A club who has long embraced Long Term Player Development is now adding RIS programming to their toolkit for development
Sheldon Kennedy's recent Ontario Soccer Summit keynote speech has definitely sent a chill throughout the soccer community.
For those who were in attendance to hear the speech by the Co-Founder or Respect Group, the statistics he shared on abuse were staggering.
For those who weren't able to attend, the full speech is now available online.
But even before Kennedy's speech, clubs in Ontario have been embracing the programming because they see the need for it in their communities.
One such club is St. Thomas Soccer Club.
Made up of 2,500 players, ranging from ages 4 to 80, they were early adopters for the Long Term Development Program (LTPD).
For Rob Cameron, St. Thomas' Club president, Respect in Sport is a natural extension of that approach.
"In terms of LTPD, the proof is in the teams coming out of it. You see it in the kids that have had that programming all the way along and the whole team is much, much stronger than kids in previous years," Cameron said.
"But from a parent perspective, we still need some work to do there in terms of complete buy-in and that’s where Respect in Sport comes in."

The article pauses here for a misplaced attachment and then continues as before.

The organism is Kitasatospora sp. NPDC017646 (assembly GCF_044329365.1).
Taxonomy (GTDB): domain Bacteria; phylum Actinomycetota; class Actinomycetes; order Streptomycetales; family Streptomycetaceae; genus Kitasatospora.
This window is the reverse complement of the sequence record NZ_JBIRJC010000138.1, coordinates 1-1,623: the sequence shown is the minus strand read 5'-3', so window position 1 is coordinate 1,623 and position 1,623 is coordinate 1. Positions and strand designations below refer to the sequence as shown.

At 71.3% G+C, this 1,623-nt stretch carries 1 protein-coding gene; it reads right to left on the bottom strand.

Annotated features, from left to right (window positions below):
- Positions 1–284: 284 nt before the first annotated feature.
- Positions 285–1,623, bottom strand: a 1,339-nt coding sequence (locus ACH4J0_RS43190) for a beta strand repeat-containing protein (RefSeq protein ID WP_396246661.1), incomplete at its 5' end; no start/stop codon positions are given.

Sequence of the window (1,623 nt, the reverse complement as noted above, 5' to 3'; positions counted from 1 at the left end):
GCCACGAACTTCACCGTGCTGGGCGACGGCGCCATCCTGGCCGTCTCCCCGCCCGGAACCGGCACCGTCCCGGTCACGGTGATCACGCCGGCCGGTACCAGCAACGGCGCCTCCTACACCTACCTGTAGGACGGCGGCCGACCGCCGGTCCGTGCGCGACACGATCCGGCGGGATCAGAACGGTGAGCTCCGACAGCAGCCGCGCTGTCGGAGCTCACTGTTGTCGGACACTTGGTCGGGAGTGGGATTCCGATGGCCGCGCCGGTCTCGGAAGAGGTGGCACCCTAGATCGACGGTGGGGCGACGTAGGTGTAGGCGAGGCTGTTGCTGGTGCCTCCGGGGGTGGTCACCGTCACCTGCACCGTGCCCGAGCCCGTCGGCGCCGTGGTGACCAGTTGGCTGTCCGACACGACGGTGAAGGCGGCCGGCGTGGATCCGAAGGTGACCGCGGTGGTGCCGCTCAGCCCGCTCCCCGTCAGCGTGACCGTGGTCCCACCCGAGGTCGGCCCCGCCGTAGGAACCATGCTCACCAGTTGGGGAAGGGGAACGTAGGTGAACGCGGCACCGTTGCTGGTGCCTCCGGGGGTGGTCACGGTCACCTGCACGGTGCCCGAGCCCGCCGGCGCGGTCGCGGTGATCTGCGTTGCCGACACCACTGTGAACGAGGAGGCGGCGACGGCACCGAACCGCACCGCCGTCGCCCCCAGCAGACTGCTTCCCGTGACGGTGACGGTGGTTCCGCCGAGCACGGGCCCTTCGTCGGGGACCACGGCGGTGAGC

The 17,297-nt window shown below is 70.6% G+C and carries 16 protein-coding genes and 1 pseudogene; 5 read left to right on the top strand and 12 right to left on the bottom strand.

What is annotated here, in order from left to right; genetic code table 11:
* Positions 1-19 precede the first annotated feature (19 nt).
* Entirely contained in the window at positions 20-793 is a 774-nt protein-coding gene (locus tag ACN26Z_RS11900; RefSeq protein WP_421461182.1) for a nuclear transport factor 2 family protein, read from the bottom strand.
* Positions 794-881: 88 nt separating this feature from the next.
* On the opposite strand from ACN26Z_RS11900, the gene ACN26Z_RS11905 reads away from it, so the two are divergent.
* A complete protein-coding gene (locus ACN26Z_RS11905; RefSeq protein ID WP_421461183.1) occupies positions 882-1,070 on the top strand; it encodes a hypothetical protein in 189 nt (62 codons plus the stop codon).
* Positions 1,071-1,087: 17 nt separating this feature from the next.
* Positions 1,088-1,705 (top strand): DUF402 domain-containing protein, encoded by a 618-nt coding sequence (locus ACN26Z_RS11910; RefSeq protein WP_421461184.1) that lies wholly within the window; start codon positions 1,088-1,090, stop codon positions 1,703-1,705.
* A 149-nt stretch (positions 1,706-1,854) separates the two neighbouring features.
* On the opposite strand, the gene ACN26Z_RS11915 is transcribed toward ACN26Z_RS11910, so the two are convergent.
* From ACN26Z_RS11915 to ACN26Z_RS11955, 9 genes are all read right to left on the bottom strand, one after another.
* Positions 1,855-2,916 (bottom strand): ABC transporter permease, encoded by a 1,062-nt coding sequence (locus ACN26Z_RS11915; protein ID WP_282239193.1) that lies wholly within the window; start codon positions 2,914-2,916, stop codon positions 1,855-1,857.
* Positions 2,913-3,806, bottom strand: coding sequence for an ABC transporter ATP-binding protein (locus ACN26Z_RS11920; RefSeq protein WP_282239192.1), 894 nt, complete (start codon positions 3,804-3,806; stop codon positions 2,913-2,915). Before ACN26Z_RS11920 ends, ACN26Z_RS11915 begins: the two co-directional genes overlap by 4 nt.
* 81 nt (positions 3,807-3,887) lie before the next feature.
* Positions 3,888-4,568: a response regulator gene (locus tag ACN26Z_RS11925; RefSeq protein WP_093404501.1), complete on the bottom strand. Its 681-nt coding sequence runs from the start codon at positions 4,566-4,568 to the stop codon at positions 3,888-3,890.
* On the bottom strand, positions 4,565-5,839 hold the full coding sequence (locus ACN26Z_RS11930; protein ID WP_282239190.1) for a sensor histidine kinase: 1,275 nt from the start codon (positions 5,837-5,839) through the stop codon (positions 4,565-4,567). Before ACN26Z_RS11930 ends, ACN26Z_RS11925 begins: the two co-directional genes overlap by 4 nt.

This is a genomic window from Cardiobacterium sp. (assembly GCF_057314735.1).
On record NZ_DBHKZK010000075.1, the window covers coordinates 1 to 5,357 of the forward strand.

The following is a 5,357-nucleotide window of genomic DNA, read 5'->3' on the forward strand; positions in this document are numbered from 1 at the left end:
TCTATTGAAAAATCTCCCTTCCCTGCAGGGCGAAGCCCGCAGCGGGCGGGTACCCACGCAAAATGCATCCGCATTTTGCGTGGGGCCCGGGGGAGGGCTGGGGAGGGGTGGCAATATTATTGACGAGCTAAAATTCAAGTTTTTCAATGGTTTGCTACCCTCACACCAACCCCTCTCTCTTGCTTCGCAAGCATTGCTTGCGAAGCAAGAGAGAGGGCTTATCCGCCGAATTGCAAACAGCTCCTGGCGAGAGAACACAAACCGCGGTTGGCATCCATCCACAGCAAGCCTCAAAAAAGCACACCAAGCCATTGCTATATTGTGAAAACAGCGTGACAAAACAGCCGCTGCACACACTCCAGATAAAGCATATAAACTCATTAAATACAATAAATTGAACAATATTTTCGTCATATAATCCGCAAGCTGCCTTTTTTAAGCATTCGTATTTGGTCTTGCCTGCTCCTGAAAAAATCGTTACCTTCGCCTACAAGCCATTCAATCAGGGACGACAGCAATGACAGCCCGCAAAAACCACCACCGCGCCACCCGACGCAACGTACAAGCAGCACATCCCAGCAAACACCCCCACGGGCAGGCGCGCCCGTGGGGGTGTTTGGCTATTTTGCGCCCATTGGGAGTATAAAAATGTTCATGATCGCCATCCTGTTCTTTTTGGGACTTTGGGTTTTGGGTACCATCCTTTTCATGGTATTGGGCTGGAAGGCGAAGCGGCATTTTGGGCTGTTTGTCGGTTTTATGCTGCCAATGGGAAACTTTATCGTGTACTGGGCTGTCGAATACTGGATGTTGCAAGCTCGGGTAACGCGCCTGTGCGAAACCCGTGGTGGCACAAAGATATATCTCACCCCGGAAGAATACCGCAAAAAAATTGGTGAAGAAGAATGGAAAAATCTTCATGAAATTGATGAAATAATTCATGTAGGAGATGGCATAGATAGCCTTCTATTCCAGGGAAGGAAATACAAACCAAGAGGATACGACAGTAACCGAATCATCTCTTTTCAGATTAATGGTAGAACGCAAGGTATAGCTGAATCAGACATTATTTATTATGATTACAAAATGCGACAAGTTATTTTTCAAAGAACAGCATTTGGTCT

Cameron and St. Thomas have made Respect in Sport mandatory for the entire competitive program, which includes 21 teams and around 300 players.
"I can’t count the amount of parents that have been kicked out of soccer games over the years," Cameron said. " We host four tournaments a year, but the amount of parents that get removed from our tournaments because of their conduct, it’s staggering. We've seen some of that creeping into our community."
And while it can often be difficult to get people on board with new programming, Cameron said the response has been good.
"I haven’t had any negative responses whatsoever. When we rolled it out, basically what we included was some of the issues that hockey has had. And you see it in the news week after week after week, with parents being arrested or kicked out of games."
For Cameron and St. Thomas, which was formed in 1965, they're taking the proactive approach in the modern age.
By the end of 2017, all parents of kids in the competitive program must have taken the course.
"What we’re doing is a one-year phase in. This year, the parents all know about it, have been told about it and then for next season, if the parents have not completed it, their kids will not be able to register until it is finalized."
If you're interested in implementing Respect in Sport at your club, contact your local administrator for more information.
Click here to visit the Respect in Sport website.
Click here for more information on Respect in Sport in Ontario.
Tag(s): Clubs/Districts News